We collected the following data from stdEEG reports: date of study, indication, and ongoing sedative and/or antiseizure medication at the time of the recording. We followed the American Clinical Neurophysiology Society’s guidelines to describe findings collected from stdEEG reports : background activity voltage, asymmetry, continuity and frequency (minimal and maximal), periodic discharges, interictal epileptic activities (e.g. sharp waves, spikes, spike-and-waves), electrographic or electroclinical seizures, status epilepticus, and reactivity to external stimuli. A background frequency in the alpha range is defined by a frequency > 7 Hz but < 13 Hz . Status epilepticus was defined as an electroclinical seizure for ≥ 10 continuous minutes or for a total duration of ≥ 20% of any 60-min period of recording, or ≥ 5 continuous minutes in cases of a bilateral tonic–clonic activity . Reactivity was defined as transient changes in the stdEEG voltage and/or frequency immediately after an auditory or noxious stimulus. Reactivity on stdEEG recordings was categorized as “present”, “absent”, or “not tested” (when no auditory/noxious stimulus was applied during the recording) .
If more than one stdEEG study was available, we collected data from the first and second recordings. We studied evolution of reactivity between subsequent stdEEG studies and classified patients as “preserved reactivity” when both stdEEG were reactive to external stimuli, “absent reactivity” when none of the two stdEEG was reactive, and “variable reactivity” in patients with discordant reactivity between stdEEG studies (presence of reactivity followed by absence of reactivity, or vice versa).
The primary outcome was a poor functional outcome at 90 days, defined by a score on the modified Rankin Scale (mRS) of 3 to 6, indicating moderate to severe disability or death.
Patients’ characteristics are expressed as counts and frequencies for categorical variables and medians (interquartile range, IQR) for quantitative variables. Comparisons were achieved using the Wilcoxon rank sum test for continuous variables and Fisher’s test for categorical variables. We investigated the association of the first stdEEG findings with poor functional outcome in the whole cohort by means of univariable and multivariable logistical regression analyses. First, variables associated with outcome in univariable analysis (p-value < 0.20) were entered in the multivariable model. Second, we applied a backward elimination to select variables for the final model. Secondary analyses included a subgroup analysis in patients under mechanical ventilation and adjusted analyses for common clinical predictors of outcome (i.e., age, coma, and body temperature) and sedation at the time of EEG recording. Missing data were treated with multiple imputations using PROC MI and PROC MIANALYZE (SAS Software). All tests were two-sided and a p-value < 0.05 was considered statistically significant. All analyses were performed using SAS software, version 9.4 (SAS Institute, Cary, NC) and R statistical software version 3.5.2 (R Project for statistical computing).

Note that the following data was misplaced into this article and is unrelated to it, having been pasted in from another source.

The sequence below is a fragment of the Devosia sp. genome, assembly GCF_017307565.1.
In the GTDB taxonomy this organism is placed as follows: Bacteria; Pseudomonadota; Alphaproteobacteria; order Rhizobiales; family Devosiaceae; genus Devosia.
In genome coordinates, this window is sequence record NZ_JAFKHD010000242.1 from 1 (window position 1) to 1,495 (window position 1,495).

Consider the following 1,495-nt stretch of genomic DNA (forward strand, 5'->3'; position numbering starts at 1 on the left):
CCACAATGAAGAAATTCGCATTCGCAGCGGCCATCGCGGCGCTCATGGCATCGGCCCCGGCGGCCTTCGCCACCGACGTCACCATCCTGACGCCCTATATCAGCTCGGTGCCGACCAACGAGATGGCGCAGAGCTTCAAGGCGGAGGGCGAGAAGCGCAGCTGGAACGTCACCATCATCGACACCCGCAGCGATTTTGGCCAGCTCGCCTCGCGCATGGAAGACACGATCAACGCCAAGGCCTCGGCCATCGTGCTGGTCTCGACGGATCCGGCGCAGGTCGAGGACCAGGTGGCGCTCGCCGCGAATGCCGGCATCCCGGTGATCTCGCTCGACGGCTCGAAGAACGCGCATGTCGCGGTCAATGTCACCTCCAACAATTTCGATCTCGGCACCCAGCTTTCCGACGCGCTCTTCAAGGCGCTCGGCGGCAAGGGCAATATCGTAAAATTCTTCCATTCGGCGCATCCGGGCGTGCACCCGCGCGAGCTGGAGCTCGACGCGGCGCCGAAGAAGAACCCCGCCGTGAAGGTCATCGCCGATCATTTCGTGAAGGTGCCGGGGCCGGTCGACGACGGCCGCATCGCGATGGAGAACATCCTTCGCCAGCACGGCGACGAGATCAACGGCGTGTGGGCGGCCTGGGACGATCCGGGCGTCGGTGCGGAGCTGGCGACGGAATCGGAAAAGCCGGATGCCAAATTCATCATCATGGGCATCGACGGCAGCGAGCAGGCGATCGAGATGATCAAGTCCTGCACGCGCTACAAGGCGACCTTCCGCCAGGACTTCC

A total of 286 patients were screened, and 214 patients from 38 centers were included in the study (see patients flow chart, Additional file 1: Figure S1). There was no difference between characteristics of included patients who benefited from a stdEEG, and those of excluded patients who did not have a stdEEG recording or had missing stdEEG data (Additional file 1: Table S1). Baseline characteristics of patients are detailed in Table 1. The median age was 63 years (IQR 53–72) and 111 (51.9%) patients were male. A total of 105 (49.1%) patients were admitted to the ICU for altered mental status and 54 (25.2%) patients for seizures. 138 (64.5%) patients underwent mechanical ventilation.
Among the 214 patients, 140 (65.4%) subjects had one stdEEG, 42 (19.6%) had two stdEEGs, 14 (6.5%) had 3 and 18 (8.4%) had more than 3 stdEEGs. Data from the first available stdEEG is detailed in Table 1 and the correlation between EEG variables at the time of the recording is represented in Fig. 1. Median delays between ICU admission and the first stdEEG and between acyclovir administration and the first stdEEG were 1 (IQR 0–2) day, and 1 (IQR 1–3) day, respectively. Twenty-seven patients had their first stdEEG before admission to the ICU (with a median delay of 2 days (IQR 1–5) for these patients). Out of 192 stdEEG studies, 105 (54.7%) were performed for suspicion of encephalitis, 79/192 (41.1%) to rule out seizures and status epilepticus and 16/192 (8.3%) for both of these motives. Thirty-two patients out of 209 (15.3%) stdEEG recordings presented with a suppressed or low voltage, 25/213 (11.7%) were asymmetric in voltage and 65 (30.5%) were asymmetric in frequency. Thirteen out of 169 (7.7%) recordings had a maximal background rhythm frequency in the delta range. Lateralized periodic discharges (LPDs) were recorded in 91 (42.5%) patients. Sixty (28%) patients had interictal epileptic activities with spikes or sharp waves in 46 (21.5%) patients and spike-and-waves in 14 (6.5%) patients. Seizures were recorded in 21 (9.8%) patients and 16 (7.5%) presented with status epilepticus at the time of the first stdEEG. Reactivity was tested in 140/214 (65.4%) patients and was present in 69/140 (49.3%) recordings. No differences were found between the characteristics of patients for whom reactivity was tested, and those for whom it was not studied (Additional file 1: Table S1).
Overall, 157 (73.4%) patients had a poor functional outcome at 90 days, including 38 (17.8%) deaths. Results of the multivariable analyses of factors associated with poor functional outcome are presented in Table 2, and detail for the univariable and multivariable analyses can be found in Additional file 1: Table S2. The characteristics of stdEEG included in the multivariable model were maximal background frequency, and stdEEG reactivity. A stdEEG with “absent reactivity” was found to be the only variable independently associated with poor functional outcome (OR 2.80, 95% CI 1.19 to 6.58). A maximal background frequency recorded in the alpha range was found not to be independently associated with functional outcome (p = 0.187) in the multivariable analysis (Additional file 1: Table S2).